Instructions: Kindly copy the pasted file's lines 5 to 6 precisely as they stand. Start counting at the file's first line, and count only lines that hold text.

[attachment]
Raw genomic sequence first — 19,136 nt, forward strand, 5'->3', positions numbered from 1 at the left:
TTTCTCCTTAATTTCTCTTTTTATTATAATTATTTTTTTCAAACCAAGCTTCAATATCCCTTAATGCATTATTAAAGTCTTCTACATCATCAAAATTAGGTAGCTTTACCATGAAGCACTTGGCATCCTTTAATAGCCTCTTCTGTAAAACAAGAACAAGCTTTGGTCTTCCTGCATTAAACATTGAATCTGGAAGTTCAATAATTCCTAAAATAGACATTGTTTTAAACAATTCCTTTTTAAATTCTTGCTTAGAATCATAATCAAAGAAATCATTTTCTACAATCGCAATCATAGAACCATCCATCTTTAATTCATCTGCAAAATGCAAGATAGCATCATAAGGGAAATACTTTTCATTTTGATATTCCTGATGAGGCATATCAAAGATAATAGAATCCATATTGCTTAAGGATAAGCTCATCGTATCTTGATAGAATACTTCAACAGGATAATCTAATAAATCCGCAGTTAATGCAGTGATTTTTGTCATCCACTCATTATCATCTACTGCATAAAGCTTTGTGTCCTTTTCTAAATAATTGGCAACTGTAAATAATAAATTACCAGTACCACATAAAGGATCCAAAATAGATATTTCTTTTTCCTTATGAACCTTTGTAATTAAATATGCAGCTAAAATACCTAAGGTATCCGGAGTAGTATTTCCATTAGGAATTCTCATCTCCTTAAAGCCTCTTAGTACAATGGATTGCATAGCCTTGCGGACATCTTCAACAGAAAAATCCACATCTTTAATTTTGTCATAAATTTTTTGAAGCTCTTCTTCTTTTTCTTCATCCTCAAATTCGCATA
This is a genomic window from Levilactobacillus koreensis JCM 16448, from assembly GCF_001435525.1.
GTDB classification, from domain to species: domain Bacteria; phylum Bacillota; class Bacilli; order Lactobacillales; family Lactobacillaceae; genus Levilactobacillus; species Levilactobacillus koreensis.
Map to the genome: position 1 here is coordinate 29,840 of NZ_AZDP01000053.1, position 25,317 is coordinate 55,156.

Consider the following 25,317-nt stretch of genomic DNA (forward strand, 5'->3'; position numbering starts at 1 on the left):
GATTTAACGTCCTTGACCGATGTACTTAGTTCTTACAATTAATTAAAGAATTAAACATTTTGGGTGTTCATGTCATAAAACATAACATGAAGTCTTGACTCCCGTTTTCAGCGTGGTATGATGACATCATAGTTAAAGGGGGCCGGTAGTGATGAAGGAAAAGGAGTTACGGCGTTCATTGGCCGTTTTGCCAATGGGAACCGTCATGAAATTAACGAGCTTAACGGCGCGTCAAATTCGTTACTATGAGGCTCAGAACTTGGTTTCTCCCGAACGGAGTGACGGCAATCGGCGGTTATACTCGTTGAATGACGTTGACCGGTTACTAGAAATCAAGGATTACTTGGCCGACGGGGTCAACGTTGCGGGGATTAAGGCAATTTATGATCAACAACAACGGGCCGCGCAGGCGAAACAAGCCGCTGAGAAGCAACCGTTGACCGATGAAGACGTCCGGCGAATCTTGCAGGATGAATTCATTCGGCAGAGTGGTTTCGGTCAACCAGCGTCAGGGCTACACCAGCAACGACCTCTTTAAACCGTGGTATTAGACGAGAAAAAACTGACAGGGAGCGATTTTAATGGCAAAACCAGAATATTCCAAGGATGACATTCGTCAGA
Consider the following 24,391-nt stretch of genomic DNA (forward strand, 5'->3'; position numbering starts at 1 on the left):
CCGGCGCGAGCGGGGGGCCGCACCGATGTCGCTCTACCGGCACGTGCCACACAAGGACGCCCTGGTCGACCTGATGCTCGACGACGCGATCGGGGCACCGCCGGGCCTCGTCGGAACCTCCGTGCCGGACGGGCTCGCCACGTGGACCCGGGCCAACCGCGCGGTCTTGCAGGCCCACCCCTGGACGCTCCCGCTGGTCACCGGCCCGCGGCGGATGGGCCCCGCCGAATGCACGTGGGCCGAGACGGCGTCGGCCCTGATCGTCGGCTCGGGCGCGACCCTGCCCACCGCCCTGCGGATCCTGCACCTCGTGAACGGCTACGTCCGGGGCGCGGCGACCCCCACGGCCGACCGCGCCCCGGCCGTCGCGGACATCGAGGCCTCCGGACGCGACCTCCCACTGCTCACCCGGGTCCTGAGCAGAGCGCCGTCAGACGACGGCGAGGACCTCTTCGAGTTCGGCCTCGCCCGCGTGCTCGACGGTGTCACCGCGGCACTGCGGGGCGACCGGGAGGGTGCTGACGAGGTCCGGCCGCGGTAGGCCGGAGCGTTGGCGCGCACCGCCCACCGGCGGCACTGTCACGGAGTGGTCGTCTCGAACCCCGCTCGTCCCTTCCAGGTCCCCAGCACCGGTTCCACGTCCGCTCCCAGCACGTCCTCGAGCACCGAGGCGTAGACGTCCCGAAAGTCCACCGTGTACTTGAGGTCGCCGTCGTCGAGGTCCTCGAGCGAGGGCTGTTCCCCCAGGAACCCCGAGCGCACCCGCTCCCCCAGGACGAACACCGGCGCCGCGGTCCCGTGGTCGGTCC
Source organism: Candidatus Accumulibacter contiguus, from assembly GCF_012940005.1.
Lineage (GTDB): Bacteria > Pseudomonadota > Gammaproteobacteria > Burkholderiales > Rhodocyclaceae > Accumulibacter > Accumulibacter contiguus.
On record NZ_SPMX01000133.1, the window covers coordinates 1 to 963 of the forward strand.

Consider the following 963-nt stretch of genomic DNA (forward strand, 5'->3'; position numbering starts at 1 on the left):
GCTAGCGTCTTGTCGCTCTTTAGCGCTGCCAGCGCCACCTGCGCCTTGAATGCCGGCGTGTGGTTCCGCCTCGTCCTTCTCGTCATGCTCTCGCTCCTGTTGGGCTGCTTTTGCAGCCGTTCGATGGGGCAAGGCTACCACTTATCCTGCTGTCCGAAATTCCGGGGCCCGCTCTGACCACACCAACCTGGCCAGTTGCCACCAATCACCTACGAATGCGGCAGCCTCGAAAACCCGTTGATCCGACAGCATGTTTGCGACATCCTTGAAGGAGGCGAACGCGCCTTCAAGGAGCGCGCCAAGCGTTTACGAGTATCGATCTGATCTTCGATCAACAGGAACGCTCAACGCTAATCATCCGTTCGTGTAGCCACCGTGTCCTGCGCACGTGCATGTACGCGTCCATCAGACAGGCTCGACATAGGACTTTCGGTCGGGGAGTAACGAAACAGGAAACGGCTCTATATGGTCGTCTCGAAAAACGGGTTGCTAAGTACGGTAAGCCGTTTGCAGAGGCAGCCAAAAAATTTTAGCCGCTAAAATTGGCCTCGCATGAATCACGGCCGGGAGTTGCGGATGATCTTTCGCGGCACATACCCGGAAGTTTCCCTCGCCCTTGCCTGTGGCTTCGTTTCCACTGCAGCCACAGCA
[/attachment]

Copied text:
Map to the genome: position 1 here is coordinate 29,840 of NZ_AZDP01000053.1, position 25,317 is coordinate 55,156.

Consider the following 25,317-nt stretch of genomic DNA (forward strand, 5'->3'; position numbering starts at 1 on the left):